EDI Transmissions and Software Frequently Asked Questions

How do I transmit Flat File data?

We have a mailbox on the Advantis network, formerly the IBM Information Net (IIN).  We use this system because it is reliable, available 24 hours a day (including a help desk) and has better security than a bulletin board.  The mailbox is actually a large number of disk drives that can accept data regardless of whether or not we have an operator (the person who downloads the files from the mailbox) on duty.  This mailbox is very useful because we do not have an operator during 2nd and 3rd shifts, even though many trading partners transmit to us during 3rd shift because of the cheaper rates.  Once you have written data to our mailbox we can download it at any time, and your data stays in our mailbox until we download it.  Only after a download is it deleted.  You can transmit from any IBM, UNIX or PC platform that has a modem.  The mailbox handles ASCII / EBCDIC (PC to mainframe) conversions automatically, so it does not matter which platform sends or receives the data. We use the State Connect product to receive and transmit data.  Advantis has similar software for IBM mainframes or UNIX platforms.  One mailbox can contain multiple 148 and A49 transmissions, provided they are in separate data files.  We download everything in our mailbox and then read each incoming data file and decide whether or not it is 148 or A49 data from the header.  Mixing 148 and A49 data in one file will cause fatal errors for all data that does not match the header.  We also receive files from some trading partners via the Claimport product.

Does Wisconsin accept the ANSI versions of the transmissions?

Yes, we accept ANSI transmissions.  We have ANSI translator software and therefore accept ANSI versions of both the 148 and A49 transmissions.  These can come to us through either the Advantis or AT&T networks.  This is how it works.  Your ANSI translator software reads the flat file and produces a compressed file for transmission.  Our ANSI translator software in turn reads the compressed ANSI file and produces an identical flat file.  Be aware that you cannot mix flat and ANSI transmissions in the same mailbox, and you must use the IAIABC header and trailer.  In order to transmit, you need ANSI translator software that has the correct map (format) for 148 and A49 translations.  Several vendors sell translators, maps and services that translate the flat file and then send it.  The advantage of ANSI is that the data is compressed prior to transmission, so that the transmission rates are lower.  Depending on the volume of transmissions, however, this may not be significant advantage.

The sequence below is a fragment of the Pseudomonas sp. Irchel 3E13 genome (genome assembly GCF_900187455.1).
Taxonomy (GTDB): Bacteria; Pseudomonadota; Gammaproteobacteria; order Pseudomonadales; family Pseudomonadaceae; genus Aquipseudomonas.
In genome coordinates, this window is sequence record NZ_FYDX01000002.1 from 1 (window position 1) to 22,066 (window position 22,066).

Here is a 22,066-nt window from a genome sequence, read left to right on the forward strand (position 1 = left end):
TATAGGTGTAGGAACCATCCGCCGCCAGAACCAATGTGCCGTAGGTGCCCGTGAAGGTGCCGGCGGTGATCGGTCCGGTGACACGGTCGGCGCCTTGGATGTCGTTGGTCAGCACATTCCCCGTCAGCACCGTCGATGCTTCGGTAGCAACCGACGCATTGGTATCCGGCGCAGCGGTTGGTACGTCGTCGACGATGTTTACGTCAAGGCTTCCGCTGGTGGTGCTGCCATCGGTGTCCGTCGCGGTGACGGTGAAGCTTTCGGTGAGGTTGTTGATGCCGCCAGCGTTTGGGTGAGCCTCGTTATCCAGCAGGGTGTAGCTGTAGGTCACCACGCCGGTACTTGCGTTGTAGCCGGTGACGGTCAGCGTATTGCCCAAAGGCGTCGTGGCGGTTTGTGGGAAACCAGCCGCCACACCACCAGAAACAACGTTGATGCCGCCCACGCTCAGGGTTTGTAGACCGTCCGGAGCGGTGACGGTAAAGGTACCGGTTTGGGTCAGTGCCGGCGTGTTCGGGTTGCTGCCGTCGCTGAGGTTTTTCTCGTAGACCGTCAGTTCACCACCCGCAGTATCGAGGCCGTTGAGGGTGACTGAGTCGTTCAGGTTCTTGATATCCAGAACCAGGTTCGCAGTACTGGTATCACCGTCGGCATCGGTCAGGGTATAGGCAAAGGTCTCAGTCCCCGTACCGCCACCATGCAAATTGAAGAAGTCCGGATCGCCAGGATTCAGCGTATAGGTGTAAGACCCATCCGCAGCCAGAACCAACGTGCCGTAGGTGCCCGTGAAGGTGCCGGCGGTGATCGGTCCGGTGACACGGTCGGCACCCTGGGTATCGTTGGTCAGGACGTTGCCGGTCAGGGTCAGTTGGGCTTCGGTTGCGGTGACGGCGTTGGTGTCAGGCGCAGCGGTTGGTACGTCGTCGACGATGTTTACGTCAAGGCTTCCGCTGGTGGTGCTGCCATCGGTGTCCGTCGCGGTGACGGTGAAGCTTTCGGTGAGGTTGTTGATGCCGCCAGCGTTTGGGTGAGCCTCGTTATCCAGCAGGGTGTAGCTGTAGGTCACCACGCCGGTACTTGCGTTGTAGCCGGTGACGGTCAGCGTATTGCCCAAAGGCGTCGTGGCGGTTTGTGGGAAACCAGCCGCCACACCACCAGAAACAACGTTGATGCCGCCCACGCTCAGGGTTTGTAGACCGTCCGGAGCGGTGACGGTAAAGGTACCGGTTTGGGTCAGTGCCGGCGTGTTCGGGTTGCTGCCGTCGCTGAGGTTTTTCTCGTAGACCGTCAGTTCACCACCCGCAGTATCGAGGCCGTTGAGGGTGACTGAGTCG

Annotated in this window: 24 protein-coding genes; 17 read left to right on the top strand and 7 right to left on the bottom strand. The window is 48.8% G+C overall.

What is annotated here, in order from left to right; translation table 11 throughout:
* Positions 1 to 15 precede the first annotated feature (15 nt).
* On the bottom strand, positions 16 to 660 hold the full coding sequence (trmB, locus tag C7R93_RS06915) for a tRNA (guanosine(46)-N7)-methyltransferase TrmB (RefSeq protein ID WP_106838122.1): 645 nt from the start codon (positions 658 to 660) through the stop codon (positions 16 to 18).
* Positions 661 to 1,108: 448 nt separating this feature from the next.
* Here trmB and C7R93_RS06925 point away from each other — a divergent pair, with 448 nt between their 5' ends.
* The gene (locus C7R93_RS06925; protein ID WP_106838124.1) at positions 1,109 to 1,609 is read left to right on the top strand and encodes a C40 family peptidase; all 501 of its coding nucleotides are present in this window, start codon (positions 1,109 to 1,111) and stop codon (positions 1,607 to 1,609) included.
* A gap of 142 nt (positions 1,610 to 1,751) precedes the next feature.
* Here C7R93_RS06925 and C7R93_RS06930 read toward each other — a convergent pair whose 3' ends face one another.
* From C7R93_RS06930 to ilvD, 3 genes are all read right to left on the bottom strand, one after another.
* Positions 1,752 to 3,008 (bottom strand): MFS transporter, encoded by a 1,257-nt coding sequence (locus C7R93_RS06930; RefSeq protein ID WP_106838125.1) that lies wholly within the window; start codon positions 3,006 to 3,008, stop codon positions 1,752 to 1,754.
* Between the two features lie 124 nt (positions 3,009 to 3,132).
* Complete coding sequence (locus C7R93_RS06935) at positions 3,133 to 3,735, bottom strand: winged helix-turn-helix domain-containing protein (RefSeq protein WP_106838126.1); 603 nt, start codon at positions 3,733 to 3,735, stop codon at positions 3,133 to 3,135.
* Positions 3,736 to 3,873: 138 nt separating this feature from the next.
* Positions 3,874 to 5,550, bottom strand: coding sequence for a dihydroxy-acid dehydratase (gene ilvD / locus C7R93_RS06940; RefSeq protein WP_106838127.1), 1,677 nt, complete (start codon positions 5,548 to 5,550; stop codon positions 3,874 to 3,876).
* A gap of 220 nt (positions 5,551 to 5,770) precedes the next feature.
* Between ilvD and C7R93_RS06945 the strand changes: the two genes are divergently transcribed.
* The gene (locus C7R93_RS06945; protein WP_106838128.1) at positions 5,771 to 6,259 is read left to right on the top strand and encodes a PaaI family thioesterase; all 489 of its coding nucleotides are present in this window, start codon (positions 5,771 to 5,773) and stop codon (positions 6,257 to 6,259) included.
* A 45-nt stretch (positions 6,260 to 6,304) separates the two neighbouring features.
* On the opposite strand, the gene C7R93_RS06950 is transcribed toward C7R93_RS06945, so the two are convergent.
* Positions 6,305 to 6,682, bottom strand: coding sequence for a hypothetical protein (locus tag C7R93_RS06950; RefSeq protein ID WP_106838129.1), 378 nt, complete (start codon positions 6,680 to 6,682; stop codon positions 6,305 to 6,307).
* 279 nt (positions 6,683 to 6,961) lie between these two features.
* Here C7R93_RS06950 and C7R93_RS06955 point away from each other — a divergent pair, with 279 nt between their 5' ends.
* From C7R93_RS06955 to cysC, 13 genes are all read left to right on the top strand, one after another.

Does Wisconsin send EDI acknowledgments?

Yes, we send electronic acknowledgments back for all transmissions, both 148 and A49. These acknowledgements are in either the Flat File or ANSI format, depending on how you have transmitted to us.  We employ the IAIABC acknowledgment format.

How often do I need to transmit data?

Sending daily, weekly, or several times per week is fine.  Bear in mind that if you have a claim to report you must transmit at least once per week in order to meet our 14 day reporting requirement.  We download data Monday through Friday in the early morning and immediately load this it onto the database.  We then send back acknowledgments the same day.

How does security work?

Each trading partner has a mailbox with an account and user ID, protected by 2 passwords that are known only to the trading partner.  We are the only ones who can read the data in our mailbox.  No other trading partners can read any of your data in our mailbox and you cannot read theirs.  When we write acknowledgments to your mailbox, the same restrictions apply:  we cannot read anything in your mailbox that we did not send.   When we are ready to receive data, we authorize transmissions from you into our mailbox by recording your account and user ID on our mailing list.  You in turn record our account and user ID on your mailing list.  Unless both of these entries match you will not be able to write data to our mailbox.  This means that either partner can revoke permission by removing the specific account information from their mailing list.  The mailing list is accessed through terminal emulation software, such as Procomm.  It is set up once when the transmissions start and does not require any maintenance.

Who pays for the transmission?

You pay for all transmissions to us and we pay for all transmissions to you (i.e. the acknowledgments that we send).  Notice that this mirrors the paper system, in that you are responsible for postage to us and we are responsible for postage to you.  Payment for the transmission is determined by switches that are set in the mailing lists.  Both parties must agree on the switches before data can be sent or received.

How do I get access to Advantis?

Access to Advantis can be purchased through various vendors.  You may also contact IBM directly.  We have access through AAMVANET, which deals only with state agencies and non-profit organizations.  IVANS sells access, and most of the vendors that sell ANSI translators will also sell access to Advantis.

What software do I need in order to transmit data?

For transmitting flat files you need one of the Expedite packages (PC/Expedite, UNIX/Expedite, MVS/Expedite, etc.) and Procomm (or a similar terminal emulation software) on a PC.  For ANSI you need a translator based on a PC, UNIX, or mainframe that also includes transmission software.

For more information about EDI Worker’s Compensation you can e-mail the EDI Coordinator .

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